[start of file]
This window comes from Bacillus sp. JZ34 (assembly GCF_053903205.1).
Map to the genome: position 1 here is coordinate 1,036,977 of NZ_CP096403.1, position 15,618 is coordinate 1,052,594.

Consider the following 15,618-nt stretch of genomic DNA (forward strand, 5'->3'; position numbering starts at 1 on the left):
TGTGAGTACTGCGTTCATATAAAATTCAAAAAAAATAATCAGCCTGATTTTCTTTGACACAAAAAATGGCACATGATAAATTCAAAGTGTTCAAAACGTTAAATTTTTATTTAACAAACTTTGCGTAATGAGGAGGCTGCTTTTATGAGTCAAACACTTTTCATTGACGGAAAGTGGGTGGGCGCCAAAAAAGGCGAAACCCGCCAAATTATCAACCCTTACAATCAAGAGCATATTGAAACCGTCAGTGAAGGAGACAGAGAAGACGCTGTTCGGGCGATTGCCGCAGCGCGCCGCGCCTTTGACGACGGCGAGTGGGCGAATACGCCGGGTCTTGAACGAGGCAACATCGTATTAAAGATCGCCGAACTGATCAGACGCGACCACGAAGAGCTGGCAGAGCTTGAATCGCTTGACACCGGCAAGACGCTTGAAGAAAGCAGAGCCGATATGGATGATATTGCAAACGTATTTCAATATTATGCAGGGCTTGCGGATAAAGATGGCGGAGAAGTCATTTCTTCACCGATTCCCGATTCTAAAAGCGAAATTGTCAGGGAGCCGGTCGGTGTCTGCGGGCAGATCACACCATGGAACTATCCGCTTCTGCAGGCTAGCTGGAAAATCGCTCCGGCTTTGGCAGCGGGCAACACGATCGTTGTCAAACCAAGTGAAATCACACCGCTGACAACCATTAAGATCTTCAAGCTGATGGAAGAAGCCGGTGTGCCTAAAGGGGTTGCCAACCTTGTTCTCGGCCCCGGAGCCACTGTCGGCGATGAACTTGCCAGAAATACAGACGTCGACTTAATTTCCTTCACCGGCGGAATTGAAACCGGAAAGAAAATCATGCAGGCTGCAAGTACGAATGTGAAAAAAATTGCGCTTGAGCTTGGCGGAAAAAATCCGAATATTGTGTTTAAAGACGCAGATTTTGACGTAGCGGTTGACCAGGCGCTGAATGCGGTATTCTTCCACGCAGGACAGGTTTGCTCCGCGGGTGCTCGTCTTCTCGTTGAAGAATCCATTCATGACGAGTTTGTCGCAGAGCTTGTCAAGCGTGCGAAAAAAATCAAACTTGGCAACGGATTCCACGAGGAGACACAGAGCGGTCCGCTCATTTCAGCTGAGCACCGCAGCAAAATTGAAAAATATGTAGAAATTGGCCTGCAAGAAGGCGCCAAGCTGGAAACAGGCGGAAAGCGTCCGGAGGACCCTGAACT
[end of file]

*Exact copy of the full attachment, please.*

This window comes from Bacillus sp. JZ34 (assembly GCF_053903205.1).
Map to the genome: position 1 here is coordinate 1,036,977 of NZ_CP096403.1, position 15,618 is coordinate 1,052,594.

Consider the following 15,618-nt stretch of genomic DNA (forward strand, 5'->3'; position numbering starts at 1 on the left):
TGTGAGTACTGCGTTCATATAAAATTCAAAAAAAATAATCAGCCTGATTTTCTTTGACACAAAAAATGGCACATGATAAATTCAAAGTGTTCAAAACGTTAAATTTTTATTTAACAAACTTTGCGTAATGAGGAGGCTGCTTTTATGAGTCAAACACTTTTCATTGACGGAAAGTGGGTGGGCGCCAAAAAAGGCGAAACCCGCCAAATTATCAACCCTTACAATCAAGAGCATATTGAAACCGTCAGTGAAGGAGACAGAGAAGACGCTGTTCGGGCGATTGCCGCAGCGCGCCGCGCCTTTGACGACGGCGAGTGGGCGAATACGCCGGGTCTTGAACGAGGCAACATCGTATTAAAGATCGCCGAACTGATCAGACGCGACCACGAAGAGCTGGCAGAGCTTGAATCGCTTGACACCGGCAAGACGCTTGAAGAAAGCAGAGCCGATATGGATGATATTGCAAACGTATTTCAATATTATGCAGGGCTTGCGGATAAAGATGGCGGAGAAGTCATTTCTTCACCGATTCCCGATTCTAAAAGCGAAATTGTCAGGGAGCCGGTCGGTGTCTGCGGGCAGATCACACCATGGAACTATCCGCTTCTGCAGGCTAGCTGGAAAATCGCTCCGGCTTTGGCAGCGGGCAACACGATCGTTGTCAAACCAAGTGAAATCACACCGCTGACAACCATTAAGATCTTCAAGCTGATGGAAGAAGCCGGTGTGCCTAAAGGGGTTGCCAACCTTGTTCTCGGCCCCGGAGCCACTGTCGGCGATGAACTTGCCAGAAATACAGACGTCGACTTAATTTCCTTCACCGGCGGAATTGAAACCGGAAAGAAAATCATGCAGGCTGCAAGTACGAATGTGAAAAAAATTGCGCTTGAGCTTGGCGGAAAAAATCCGAATATTGTGTTTAAAGACGCAGATTTTGACGTAGCGGTTGACCAGGCGCTGAATGCGGTATTCTTCCACGCAGGACAGGTTTGCTCCGCGGGTGCTCGTCTTCTCGTTGAAGAATCCATTCATGACGAGTTTGTCGCAGAGCTTGTCAAGCGTGCGAAAAAAATCAAACTTGGCAACGGATTCCACGAGGAGACACAGAGCGGTCCGCTCATTTCAGCTGAGCACCGCAGCAAAATTGAAAAATATGTAGAAATTGGCCTGCAAGAAGGCGCCAAGCTGGAAACAGGCGGAAAGCGTCCGGAGGACCCTGAACT